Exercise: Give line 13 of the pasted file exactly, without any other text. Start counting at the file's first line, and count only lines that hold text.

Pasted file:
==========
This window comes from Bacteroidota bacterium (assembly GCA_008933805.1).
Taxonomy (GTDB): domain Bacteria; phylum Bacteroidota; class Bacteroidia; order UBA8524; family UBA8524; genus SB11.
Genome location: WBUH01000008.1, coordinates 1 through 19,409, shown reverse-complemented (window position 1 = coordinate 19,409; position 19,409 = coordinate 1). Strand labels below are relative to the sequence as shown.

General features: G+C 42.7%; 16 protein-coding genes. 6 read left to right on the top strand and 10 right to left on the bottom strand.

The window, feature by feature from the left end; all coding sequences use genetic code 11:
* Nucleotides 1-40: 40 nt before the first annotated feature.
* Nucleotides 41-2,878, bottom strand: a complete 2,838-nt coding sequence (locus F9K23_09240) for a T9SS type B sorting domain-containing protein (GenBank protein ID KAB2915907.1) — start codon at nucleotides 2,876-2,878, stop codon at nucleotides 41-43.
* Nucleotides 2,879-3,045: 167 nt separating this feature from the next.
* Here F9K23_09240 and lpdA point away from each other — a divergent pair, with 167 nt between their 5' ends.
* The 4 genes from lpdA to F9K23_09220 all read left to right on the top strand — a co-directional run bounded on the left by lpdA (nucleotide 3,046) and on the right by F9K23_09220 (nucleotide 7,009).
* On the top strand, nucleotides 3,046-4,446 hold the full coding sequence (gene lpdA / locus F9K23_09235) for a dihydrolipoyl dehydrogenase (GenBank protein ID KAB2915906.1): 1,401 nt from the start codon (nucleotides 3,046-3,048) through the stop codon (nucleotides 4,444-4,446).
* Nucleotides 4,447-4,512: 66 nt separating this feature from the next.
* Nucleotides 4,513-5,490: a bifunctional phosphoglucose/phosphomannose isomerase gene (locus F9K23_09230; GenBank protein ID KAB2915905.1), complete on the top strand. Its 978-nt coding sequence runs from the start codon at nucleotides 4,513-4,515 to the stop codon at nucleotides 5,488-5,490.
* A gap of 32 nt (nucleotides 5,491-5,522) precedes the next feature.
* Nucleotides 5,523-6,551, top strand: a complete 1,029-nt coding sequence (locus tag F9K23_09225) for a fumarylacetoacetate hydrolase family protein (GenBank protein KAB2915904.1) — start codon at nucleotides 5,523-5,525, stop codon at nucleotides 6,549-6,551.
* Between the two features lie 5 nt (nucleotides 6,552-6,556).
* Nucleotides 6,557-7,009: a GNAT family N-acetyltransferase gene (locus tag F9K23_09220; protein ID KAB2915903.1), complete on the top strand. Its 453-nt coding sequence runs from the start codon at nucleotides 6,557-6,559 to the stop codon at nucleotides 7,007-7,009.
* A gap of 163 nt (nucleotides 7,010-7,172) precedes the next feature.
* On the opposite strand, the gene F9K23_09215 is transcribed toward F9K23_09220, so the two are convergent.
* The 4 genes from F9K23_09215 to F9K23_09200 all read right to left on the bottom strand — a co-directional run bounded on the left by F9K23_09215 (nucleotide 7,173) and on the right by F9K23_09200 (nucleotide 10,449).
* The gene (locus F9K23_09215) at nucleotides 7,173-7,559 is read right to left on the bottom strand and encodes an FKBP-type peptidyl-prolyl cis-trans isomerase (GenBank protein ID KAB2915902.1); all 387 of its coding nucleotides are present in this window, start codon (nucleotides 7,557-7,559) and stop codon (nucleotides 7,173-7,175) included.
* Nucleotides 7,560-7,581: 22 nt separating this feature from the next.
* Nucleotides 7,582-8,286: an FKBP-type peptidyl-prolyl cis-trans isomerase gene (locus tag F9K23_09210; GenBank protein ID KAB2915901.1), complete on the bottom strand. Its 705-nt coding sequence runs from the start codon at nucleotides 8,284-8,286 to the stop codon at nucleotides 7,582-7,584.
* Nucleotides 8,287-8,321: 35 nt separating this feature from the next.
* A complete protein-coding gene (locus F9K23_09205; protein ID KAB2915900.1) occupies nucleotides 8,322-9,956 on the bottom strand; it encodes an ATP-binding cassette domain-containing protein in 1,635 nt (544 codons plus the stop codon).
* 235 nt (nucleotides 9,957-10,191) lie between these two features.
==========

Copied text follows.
* Nucleotides 4,513-5,490: a bifunctional phosphoglucose/phosphomannose isomerase gene (locus F9K23_09230; GenBank protein ID KAB2915905.1), complete on the top strand. Its 978-nt coding sequence runs from the start codon at nucleotides 4,513-4,515 to the stop codon at nucleotides 5,488-5,490.